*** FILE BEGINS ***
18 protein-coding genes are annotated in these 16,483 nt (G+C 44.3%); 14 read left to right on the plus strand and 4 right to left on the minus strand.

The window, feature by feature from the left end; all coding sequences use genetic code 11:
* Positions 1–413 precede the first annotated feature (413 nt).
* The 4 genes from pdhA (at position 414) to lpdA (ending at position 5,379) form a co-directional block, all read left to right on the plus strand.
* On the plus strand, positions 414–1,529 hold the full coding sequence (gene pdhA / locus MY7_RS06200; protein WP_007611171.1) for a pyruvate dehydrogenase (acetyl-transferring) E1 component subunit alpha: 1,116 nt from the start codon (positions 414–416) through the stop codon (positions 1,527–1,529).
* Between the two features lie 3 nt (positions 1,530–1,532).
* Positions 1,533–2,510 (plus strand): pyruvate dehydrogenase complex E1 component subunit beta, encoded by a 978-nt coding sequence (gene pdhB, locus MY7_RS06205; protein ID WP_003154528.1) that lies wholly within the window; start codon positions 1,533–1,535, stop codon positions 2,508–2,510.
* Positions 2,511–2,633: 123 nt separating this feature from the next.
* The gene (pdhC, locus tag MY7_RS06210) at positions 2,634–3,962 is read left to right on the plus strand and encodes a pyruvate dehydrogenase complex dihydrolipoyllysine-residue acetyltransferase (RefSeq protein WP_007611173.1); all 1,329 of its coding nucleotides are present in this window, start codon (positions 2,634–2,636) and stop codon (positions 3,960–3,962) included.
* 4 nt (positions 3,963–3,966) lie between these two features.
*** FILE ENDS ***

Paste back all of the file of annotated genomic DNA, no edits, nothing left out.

18 protein-coding genes are annotated in these 16,483 nt (G+C 44.3%); 14 read left to right on the plus strand and 4 right to left on the minus strand.

The window, feature by feature from the left end; all coding sequences use genetic code 11:
* Positions 1–413 precede the first annotated feature (413 nt).
* The 4 genes from pdhA (at position 414) to lpdA (ending at position 5,379) form a co-directional block, all read left to right on the plus strand.
* On the plus strand, positions 414–1,529 hold the full coding sequence (gene pdhA / locus MY7_RS06200; protein WP_007611171.1) for a pyruvate dehydrogenase (acetyl-transferring) E1 component subunit alpha: 1,116 nt from the start codon (positions 414–416) through the stop codon (positions 1,527–1,529).
* Between the two features lie 3 nt (positions 1,530–1,532).
* Positions 1,533–2,510 (plus strand): pyruvate dehydrogenase complex E1 component subunit beta, encoded by a 978-nt coding sequence (gene pdhB, locus MY7_RS06205; protein ID WP_003154528.1) that lies wholly within the window; start codon positions 1,533–1,535, stop codon positions 2,508–2,510.
* Positions 2,511–2,633: 123 nt separating this feature from the next.
* The gene (pdhC, locus tag MY7_RS06210) at positions 2,634–3,962 is read left to right on the plus strand and encodes a pyruvate dehydrogenase complex dihydrolipoyllysine-residue acetyltransferase (RefSeq protein WP_007611173.1); all 1,329 of its coding nucleotides are present in this window, start codon (positions 2,634–2,636) and stop codon (positions 3,960–3,962) included.
* 4 nt (positions 3,963–3,966) lie between these two features.